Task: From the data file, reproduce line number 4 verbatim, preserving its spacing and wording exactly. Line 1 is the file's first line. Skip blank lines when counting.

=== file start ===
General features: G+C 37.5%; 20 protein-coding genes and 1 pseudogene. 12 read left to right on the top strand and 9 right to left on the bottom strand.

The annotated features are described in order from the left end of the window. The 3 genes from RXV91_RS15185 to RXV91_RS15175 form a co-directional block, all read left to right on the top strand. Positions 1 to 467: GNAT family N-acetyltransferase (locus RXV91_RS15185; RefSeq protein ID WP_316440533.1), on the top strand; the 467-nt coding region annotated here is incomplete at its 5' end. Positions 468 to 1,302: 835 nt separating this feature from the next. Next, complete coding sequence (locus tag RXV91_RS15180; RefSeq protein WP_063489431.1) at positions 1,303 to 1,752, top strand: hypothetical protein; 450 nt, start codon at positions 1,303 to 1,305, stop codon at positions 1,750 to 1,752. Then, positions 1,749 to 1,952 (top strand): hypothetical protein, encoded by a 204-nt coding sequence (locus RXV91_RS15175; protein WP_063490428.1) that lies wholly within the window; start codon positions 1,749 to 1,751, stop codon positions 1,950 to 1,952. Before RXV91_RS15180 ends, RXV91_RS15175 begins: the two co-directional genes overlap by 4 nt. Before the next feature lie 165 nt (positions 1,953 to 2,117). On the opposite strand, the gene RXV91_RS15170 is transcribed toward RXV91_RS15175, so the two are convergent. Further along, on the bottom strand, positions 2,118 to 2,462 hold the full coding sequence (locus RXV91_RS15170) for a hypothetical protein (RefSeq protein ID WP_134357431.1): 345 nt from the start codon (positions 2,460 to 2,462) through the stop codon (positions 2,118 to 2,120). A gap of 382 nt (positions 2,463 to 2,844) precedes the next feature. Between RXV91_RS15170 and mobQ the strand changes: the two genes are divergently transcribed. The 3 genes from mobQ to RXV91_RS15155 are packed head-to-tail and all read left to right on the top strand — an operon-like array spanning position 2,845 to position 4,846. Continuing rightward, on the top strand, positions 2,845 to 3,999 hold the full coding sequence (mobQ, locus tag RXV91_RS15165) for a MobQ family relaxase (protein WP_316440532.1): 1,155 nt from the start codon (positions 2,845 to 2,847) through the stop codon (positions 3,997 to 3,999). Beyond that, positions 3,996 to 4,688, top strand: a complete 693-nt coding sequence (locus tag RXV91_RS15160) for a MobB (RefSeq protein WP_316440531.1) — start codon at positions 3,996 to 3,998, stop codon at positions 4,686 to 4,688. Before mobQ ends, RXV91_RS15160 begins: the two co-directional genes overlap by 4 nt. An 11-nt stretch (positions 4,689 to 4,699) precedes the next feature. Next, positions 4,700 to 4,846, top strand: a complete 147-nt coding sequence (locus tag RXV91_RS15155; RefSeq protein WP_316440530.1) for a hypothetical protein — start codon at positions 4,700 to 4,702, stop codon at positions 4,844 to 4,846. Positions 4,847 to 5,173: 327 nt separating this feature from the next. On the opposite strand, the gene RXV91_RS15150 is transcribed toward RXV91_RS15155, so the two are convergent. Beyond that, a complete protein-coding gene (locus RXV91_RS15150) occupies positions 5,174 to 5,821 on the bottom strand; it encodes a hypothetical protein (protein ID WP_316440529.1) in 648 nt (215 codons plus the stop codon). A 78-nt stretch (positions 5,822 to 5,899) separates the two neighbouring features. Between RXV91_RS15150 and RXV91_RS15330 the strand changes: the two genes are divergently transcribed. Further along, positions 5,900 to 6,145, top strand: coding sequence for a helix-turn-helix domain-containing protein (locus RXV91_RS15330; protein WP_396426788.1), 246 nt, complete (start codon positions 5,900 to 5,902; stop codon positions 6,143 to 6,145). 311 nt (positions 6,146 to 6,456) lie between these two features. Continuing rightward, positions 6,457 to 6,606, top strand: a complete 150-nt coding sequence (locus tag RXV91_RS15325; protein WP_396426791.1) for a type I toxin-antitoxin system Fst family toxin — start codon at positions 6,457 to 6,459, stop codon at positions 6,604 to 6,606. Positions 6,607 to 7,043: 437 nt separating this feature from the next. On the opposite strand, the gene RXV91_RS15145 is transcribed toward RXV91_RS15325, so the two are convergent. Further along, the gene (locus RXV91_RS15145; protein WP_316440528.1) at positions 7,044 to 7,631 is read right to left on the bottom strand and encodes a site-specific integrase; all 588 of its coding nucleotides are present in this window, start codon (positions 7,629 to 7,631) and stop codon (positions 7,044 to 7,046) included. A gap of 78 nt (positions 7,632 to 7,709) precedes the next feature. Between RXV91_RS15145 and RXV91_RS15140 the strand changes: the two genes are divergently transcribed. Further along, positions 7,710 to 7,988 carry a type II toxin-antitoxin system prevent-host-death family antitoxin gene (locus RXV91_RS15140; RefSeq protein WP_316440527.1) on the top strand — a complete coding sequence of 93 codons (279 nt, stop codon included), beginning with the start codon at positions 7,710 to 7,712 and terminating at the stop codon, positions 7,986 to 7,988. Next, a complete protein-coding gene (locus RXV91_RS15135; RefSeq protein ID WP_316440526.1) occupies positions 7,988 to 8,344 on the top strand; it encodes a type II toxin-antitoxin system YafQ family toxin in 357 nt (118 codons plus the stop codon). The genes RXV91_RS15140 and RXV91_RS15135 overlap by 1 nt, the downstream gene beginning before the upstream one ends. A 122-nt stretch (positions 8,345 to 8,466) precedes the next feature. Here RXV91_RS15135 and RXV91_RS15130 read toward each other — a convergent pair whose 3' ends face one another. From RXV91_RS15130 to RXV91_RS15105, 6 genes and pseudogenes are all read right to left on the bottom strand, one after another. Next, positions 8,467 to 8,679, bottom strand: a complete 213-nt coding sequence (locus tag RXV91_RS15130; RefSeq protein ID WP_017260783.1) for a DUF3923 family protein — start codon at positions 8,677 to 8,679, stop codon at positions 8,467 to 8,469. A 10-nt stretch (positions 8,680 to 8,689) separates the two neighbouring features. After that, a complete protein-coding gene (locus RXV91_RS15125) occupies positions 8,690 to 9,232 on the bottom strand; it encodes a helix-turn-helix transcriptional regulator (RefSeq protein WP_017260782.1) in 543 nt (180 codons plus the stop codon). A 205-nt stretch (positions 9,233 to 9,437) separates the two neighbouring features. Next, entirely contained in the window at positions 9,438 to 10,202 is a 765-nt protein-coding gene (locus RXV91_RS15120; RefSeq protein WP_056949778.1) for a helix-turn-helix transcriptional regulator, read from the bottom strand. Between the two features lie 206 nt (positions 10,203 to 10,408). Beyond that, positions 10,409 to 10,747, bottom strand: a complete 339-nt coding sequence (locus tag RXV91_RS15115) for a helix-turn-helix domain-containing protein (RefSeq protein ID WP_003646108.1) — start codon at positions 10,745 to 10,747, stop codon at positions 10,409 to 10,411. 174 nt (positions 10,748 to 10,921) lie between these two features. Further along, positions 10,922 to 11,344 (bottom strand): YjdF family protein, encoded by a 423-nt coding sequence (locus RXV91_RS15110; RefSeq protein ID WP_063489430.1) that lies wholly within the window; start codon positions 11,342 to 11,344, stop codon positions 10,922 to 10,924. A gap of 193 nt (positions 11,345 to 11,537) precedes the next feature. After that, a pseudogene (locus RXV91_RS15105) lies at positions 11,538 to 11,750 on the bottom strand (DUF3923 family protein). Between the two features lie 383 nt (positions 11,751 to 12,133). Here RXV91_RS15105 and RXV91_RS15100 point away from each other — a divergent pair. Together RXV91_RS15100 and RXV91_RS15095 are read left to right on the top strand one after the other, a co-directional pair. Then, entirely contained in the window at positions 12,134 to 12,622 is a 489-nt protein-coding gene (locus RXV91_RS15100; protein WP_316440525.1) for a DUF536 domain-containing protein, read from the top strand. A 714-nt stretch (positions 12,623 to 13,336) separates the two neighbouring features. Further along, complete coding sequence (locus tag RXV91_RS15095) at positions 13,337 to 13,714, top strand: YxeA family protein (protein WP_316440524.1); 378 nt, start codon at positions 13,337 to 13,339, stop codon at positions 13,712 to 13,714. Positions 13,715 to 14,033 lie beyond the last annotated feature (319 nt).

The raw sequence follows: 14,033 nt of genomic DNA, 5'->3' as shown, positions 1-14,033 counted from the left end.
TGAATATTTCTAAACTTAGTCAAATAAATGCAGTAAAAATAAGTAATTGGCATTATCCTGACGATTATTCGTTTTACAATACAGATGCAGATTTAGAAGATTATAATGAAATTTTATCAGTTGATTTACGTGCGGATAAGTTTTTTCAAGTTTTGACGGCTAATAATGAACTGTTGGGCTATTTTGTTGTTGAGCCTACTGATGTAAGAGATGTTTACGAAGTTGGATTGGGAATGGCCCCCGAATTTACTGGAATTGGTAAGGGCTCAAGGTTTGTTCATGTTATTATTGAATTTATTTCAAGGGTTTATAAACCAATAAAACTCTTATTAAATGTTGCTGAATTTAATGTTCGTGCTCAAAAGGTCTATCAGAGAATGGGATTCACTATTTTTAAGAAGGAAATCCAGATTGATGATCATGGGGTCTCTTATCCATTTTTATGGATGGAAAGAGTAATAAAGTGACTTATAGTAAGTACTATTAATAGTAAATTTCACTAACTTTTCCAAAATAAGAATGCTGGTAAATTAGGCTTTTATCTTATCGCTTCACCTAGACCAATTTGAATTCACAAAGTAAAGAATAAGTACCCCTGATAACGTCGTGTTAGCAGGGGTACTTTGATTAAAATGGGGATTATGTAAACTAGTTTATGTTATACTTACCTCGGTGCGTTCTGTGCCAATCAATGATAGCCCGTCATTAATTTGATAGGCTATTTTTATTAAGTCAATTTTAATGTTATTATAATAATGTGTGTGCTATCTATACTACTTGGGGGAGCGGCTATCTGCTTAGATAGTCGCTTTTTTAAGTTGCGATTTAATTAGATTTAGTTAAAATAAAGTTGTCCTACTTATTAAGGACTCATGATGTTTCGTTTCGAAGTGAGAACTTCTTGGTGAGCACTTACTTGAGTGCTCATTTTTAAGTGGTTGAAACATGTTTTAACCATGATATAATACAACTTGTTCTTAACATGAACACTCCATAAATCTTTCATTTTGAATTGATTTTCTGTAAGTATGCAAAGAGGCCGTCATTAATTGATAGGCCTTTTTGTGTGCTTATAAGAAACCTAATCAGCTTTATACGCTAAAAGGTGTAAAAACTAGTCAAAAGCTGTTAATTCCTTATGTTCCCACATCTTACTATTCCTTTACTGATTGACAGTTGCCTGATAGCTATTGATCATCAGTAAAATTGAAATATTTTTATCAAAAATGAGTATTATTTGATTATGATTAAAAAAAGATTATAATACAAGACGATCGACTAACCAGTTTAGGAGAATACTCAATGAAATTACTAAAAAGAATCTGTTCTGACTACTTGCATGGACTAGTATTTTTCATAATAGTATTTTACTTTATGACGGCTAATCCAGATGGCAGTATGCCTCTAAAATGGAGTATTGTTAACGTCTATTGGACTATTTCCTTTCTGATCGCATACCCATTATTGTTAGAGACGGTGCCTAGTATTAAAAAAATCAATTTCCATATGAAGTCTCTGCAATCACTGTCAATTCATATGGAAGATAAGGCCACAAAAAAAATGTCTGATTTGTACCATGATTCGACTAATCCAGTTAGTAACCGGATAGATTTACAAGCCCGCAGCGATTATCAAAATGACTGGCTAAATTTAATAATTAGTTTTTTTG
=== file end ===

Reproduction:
TGAATATTTCTAAACTTAGTCAAATAAATGCAGTAAAAATAAGTAATTGGCATTATCCTGACGATTATTCGTTTTACAATACAGATGCAGATTTAGAAGATTATAATGAAATTTTATCAGTTGATTTACGTGCGGATAAGTTTTTTCAAGTTTTGACGGCTAATAATGAACTGTTGGGCTATTTTGTTGTTGAGCCTACTGATGTAAGAGATGTTTACGAAGTTGGATTGGGAATGGCCCCCGAATTTACTGGAATTGGTAAGGGCTCAAGGTTTGTTCATGTTATTATTGAATTTATTTCAAGGGTTTATAAACCAATAAAACTCTTATTAAATGTTGCTGAATTTAATGTTCGTGCTCAAAAGGTCTATCAGAGAATGGGATTCACTATTTTTAAGAAGGAAATCCAGATTGATGATCATGGGGTCTCTTATCCATTTTTATGGATGGAAAGAGTAATAAAGTGACTTATAGTAAGTACTATTAATAGTAAATTTCACTAACTTTTCCAAAATAAGAATGCTGGTAAATTAGGCTTTTATCTTATCGCTTCACCTAGACCAATTTGAATTCACAAAGTAAAGAATAAGTACCCCTGATAACGTCGTGTTAGCAGGGGTACTTTGATTAAAATGGGGATTATGTAAACTAGTTTATGTTATACTTACCTCGGTGCGTTCTGTGCCAATCAATGATAGCCCGTCATTAATTTGATAGGCTATTTTTATTAAGTCAATTTTAATGTTATTATAATAATGTGTGTGCTATCTATACTACTTGGGGGAGCGGCTATCTGCTTAGATAGTCGCTTTTTTAAGTTGCGATTTAATTAGATTTAGTTAAAATAAAGTTGTCCTACTTATTAAGGACTCATGATGTTTCGTTTCGAAGTGAGAACTTCTTGGTGAGCACTTACTTGAGTGCTCATTTTTAAGTGGTTGAAACATGTTTTAACCATGATATAATACAACTTGTTCTTAACATGAACACTCCATAAATCTTTCATTTTGAATTGATTTTCTGTAAGTATGCAAAGAGGCCGTCATTAATTGATAGGCCTTTTTGTGTGCTTATAAGAAACCTAATCAGCTTTATACGCTAAAAGGTGTAAAAACTAGTCAAAAGCTGTTAATTCCTTATGTTCCCACATCTTACTATTCCTTTACTGATTGACAGTTGCCTGATAGCTATTGATCATCAGTAAAATTGAAATATTTTTATCAAAAATGAGTATTATTTGATTATGATTAAAAAAAGATTATAATACAAGACGATCGACTAACCAGTTTAGGAGAATACTCAATGAAATTACTAAAAAGAATCTGTTCTGACTACTTGCATGGACTAGTATTTTTCATAATAGTATTTTACTTTATGACGGCTAATCCAGATGGCAGTATGCCTCTAAAATGGAGTATTGTTAACGTCTATTGGACTATTTCCTTTCTGATCGCATACCCATTATTGTTAGAGACGGTGCCTAGTATTAAAAAAATCAATTTCCATATGAAGTCTCTGCAATCACTGTCAATTCATATGGAAGATAAGGCCACAAAAAAAATGTCTGATTTGTACCATGATTCGACTAATCCAGTTAGTAACCGGATAGATTTACAAGCCCGCAGCGATTATCAAAATGACTGGCTAAATTTAATAATTAGTTTTTTTG